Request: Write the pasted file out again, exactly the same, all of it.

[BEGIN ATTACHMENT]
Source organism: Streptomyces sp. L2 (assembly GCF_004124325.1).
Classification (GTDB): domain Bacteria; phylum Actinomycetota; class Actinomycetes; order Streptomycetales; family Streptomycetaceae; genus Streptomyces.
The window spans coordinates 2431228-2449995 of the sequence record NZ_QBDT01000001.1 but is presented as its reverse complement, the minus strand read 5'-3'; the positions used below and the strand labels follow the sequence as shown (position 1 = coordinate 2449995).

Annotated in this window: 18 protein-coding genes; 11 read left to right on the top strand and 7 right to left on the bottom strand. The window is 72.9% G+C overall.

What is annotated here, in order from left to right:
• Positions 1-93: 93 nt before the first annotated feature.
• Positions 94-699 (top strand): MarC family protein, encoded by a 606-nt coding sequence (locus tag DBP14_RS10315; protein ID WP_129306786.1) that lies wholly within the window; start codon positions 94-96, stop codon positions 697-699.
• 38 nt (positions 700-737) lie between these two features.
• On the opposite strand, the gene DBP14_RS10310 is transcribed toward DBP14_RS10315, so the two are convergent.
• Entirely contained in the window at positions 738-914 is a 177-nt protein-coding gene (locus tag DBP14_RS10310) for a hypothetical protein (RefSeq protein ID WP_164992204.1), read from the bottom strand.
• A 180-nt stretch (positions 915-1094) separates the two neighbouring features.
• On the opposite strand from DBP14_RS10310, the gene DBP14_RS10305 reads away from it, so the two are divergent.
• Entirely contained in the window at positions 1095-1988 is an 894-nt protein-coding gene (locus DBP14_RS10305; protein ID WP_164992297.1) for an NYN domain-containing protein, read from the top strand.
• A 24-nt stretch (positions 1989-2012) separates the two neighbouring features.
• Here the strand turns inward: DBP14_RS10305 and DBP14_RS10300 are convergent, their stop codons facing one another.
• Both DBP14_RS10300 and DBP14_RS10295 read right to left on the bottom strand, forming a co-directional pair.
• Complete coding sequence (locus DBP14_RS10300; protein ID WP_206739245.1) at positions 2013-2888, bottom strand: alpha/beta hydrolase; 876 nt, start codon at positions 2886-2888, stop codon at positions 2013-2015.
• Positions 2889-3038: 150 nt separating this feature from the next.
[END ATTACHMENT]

Source organism: Streptomyces sp. L2 (assembly GCF_004124325.1).
Classification (GTDB): domain Bacteria; phylum Actinomycetota; class Actinomycetes; order Streptomycetales; family Streptomycetaceae; genus Streptomyces.
The window spans coordinates 2431228-2449995 of the sequence record NZ_QBDT01000001.1 but is presented as its reverse complement, the minus strand read 5'-3'; the positions used below and the strand labels follow the sequence as shown (position 1 = coordinate 2449995).

Annotated in this window: 18 protein-coding genes; 11 read left to right on the top strand and 7 right to left on the bottom strand. The window is 72.9% G+C overall.

What is annotated here, in order from left to right:
• Positions 1-93: 93 nt before the first annotated feature.
• Positions 94-699 (top strand): MarC family protein, encoded by a 606-nt coding sequence (locus tag DBP14_RS10315; protein ID WP_129306786.1) that lies wholly within the window; start codon positions 94-96, stop codon positions 697-699.
• 38 nt (positions 700-737) lie between these two features.
• On the opposite strand, the gene DBP14_RS10310 is transcribed toward DBP14_RS10315, so the two are convergent.
• Entirely contained in the window at positions 738-914 is a 177-nt protein-coding gene (locus tag DBP14_RS10310) for a hypothetical protein (RefSeq protein ID WP_164992204.1), read from the bottom strand.
• A 180-nt stretch (positions 915-1094) separates the two neighbouring features.
• On the opposite strand from DBP14_RS10310, the gene DBP14_RS10305 reads away from it, so the two are divergent.
• Entirely contained in the window at positions 1095-1988 is an 894-nt protein-coding gene (locus DBP14_RS10305; protein ID WP_164992297.1) for an NYN domain-containing protein, read from the top strand.
• A 24-nt stretch (positions 1989-2012) separates the two neighbouring features.
• Here the strand turns inward: DBP14_RS10305 and DBP14_RS10300 are convergent, their stop codons facing one another.
• Both DBP14_RS10300 and DBP14_RS10295 read right to left on the bottom strand, forming a co-directional pair.
• Complete coding sequence (locus DBP14_RS10300; protein ID WP_206739245.1) at positions 2013-2888, bottom strand: alpha/beta hydrolase; 876 nt, start codon at positions 2886-2888, stop codon at positions 2013-2015.
• Positions 2889-3038: 150 nt separating this feature from the next.